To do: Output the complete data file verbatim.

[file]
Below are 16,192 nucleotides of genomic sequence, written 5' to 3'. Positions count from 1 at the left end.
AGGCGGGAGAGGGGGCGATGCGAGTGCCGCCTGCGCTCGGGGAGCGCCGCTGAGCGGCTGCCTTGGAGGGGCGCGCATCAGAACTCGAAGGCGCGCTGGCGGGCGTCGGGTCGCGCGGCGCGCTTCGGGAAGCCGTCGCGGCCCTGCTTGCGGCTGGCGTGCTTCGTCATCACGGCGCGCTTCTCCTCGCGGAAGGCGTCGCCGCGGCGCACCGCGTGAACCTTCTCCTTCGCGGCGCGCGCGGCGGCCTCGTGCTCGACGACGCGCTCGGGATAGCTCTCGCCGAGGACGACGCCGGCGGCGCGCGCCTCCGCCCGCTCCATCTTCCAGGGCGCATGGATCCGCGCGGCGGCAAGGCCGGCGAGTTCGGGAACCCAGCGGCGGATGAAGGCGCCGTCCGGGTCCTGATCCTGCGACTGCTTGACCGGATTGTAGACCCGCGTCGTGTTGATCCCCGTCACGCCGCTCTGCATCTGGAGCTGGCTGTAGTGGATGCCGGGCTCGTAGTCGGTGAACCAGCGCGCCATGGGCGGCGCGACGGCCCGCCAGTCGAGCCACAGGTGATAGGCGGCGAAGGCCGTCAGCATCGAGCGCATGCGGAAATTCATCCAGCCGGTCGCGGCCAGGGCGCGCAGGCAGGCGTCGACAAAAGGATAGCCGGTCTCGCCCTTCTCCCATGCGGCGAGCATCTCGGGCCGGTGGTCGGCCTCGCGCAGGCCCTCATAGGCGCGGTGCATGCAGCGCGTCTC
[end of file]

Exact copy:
Below are 16,192 nucleotides of genomic sequence, written 5' to 3'. Positions count from 1 at the left end.
AGGCGGGAGAGGGGGCGATGCGAGTGCCGCCTGCGCTCGGGGAGCGCCGCTGAGCGGCTGCCTTGGAGGGGCGCGCATCAGAACTCGAAGGCGCGCTGGCGGGCGTCGGGTCGCGCGGCGCGCTTCGGGAAGCCGTCGCGGCCCTGCTTGCGGCTGGCGTGCTTCGTCATCACGGCGCGCTTCTCCTCGCGGAAGGCGTCGCCGCGGCGCACCGCGTGAACCTTCTCCTTCGCGGCGCGCGCGGCGGCCTCGTGCTCGACGACGCGCTCGGGATAGCTCTCGCCGAGGACGACGCCGGCGGCGCGCGCCTCCGCCCGCTCCATCTTCCAGGGCGCATGGATCCGCGCGGCGGCAAGGCCGGCGAGTTCGGGAACCCAGCGGCGGATGAAGGCGCCGTCCGGGTCCTGATCCTGCGACTGCTTGACCGGATTGTAGACCCGCGTCGTGTTGATCCCCGTCACGCCGCTCTGCATCTGGAGCTGGCTGTAGTGGATGCCGGGCTCGTAGTCGGTGAACCAGCGCGCCATGGGCGGCGCGACGGCCCGCCAGTCGAGCCACAGGTGATAGGCGGCGAAGGCCGTCAGCATCGAGCGCATGCGGAAATTCATCCAGCCGGTCGCGGCCAGGGCGCGCAGGCAGGCGTCGACAAAAGGATAGCCGGTCTCGCCCTTCTCCCATGCGGCGAGCATCTCGGGCCGGTGGTCGGCCTCGCGCAGGCCCTCATAGGCGCGGTGCATGCAGCGCGTCTC